Two scientists won the Nobel Prize in chemistry Wednesday for developing a way of editing genes likened to “molecular scissors” that offer the promise of one day curing inherited diseases.
Working on opposite sides of the Atlantic, Frenchwoman Emmanuelle Charpentier and American Jennifer A. Doudna came up with a method known as CRISPR-cas9 that can be used to change the DNA of animals, plants and microorganisms with extremely high precision. It is the first time two women have won the chemistry Nobel together.
Their work allows for laser-sharp snips in the long strings of DNA that make up the “code of life,” allowing scientists to precisely edit specific genes to remove errors that lead to disease.
“There is enormous power in this genetic tool, which affects us all,” said Claes Gustafsson, chair of the Nobel Committee for Chemistry. “It has not only revolutionized basic science but also resulted in innovative crops and will lead to groundbreaking new medical treatments.”
Gustafsson said that, as a result, any genome can now be edited “to fix genetic damage.”
But he cautioned that the “enormous power of this technology means we have to use it with great care.”
It has already raised serious ethical questions. Most of the world became more aware of CRISPR in 2018 when Chinese scientist He Jiankui revealed he had helped make the world’s first gene-edited babies, to try to engineer resistance to future infection with the AIDS virus. His work was denounced worldwide as unsafe human experimentation because of the risk of causing unintended changes that can pass to future generations, and he’s currently in prison.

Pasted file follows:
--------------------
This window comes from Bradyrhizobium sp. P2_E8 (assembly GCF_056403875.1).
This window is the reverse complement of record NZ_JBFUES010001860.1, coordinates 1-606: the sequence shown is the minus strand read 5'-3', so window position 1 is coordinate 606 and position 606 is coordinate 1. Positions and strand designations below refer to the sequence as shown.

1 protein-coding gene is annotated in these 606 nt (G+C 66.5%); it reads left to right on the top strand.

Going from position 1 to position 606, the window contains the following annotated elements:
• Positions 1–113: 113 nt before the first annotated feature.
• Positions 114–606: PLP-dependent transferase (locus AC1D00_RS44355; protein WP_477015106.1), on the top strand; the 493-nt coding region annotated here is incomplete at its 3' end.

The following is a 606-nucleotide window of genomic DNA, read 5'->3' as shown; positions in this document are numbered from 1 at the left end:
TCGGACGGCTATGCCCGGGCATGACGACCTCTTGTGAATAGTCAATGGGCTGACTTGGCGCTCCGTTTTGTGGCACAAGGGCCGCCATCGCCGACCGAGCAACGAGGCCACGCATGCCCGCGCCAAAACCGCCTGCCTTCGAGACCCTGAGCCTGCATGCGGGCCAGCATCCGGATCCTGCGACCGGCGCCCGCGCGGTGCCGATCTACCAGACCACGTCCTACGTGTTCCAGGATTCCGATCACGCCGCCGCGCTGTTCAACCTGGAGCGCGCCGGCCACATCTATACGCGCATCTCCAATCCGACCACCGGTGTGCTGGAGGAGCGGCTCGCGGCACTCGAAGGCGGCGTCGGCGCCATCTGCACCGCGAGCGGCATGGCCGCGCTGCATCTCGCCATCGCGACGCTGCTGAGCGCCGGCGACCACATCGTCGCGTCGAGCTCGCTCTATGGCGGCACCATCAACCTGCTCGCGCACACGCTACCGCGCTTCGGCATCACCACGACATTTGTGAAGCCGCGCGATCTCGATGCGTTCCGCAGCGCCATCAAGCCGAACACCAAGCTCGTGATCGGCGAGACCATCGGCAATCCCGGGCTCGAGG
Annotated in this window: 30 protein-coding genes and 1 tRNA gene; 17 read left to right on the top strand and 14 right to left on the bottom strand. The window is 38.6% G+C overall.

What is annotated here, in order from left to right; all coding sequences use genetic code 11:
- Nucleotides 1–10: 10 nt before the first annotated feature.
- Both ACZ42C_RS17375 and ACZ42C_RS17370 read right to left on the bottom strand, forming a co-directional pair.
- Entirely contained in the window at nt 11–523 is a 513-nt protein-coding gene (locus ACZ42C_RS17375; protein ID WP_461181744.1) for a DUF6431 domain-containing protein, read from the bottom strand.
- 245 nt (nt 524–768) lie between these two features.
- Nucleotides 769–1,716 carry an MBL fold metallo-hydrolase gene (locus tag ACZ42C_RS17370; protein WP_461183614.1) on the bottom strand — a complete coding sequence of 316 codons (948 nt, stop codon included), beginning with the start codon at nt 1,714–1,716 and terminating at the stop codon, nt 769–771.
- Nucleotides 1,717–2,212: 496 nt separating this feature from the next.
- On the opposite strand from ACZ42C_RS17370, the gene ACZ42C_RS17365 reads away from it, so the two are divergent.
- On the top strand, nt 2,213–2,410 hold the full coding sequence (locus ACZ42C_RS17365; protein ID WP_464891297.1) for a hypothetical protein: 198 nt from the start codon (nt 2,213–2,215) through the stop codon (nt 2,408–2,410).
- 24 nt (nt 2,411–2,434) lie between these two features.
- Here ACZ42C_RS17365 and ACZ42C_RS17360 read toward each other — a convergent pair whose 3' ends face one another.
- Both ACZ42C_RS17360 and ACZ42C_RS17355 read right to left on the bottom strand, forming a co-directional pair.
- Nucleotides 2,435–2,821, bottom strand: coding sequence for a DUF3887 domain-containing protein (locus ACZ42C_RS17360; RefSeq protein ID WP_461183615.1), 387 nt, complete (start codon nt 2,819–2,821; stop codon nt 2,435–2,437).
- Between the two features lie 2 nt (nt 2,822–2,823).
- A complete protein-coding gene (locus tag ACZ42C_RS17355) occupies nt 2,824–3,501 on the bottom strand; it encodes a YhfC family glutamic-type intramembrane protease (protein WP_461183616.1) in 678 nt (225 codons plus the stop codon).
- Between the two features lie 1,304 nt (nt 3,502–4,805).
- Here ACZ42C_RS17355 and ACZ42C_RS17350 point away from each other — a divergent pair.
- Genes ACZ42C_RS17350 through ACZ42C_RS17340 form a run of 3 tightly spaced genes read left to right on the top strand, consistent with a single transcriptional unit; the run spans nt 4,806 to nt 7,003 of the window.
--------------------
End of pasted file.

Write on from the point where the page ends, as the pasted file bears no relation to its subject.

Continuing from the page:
Pernilla Wittung-Stafshede, a member of the Nobel Committee, noted that the method developed by the two biochemists has revolutionized the life sciences.
“The genetic scissors were discovered just eight years ago, but have already benefited humankind greatly,” she said.
The Broad Institute at Harvard and MIT have been in a long court fight over patents on CRISPR technology, and many other scientists did important work on it, but Doudna and Charpentier have been most consistently honoured with prizes for turning it into an easily usable tool.
Dr. Francis Collins, who led the drive to map the human genome, said CRISPR “has changed everything” about how to approach solutions to diseases with a genetic cause, such as sickle cell disease.
“You can draw a direct line from the success of the human genome project to the power of CRISPR-cas to make changes in the instruction book,” said Collins, director of the National Institutes of Health that helped fund Doudna’s work.
The prestigious award comes with a gold medal and prize money of 10 million kronor (more than $1.1 million), courtesy of a bequest left more than a century ago by the prize’s creator, Swedish inventor Alfred Nobel. The amount was increased recently to adjust for inflation.
Photo credit: AP Photo/Susan Walsh, File
News source: The Associated Press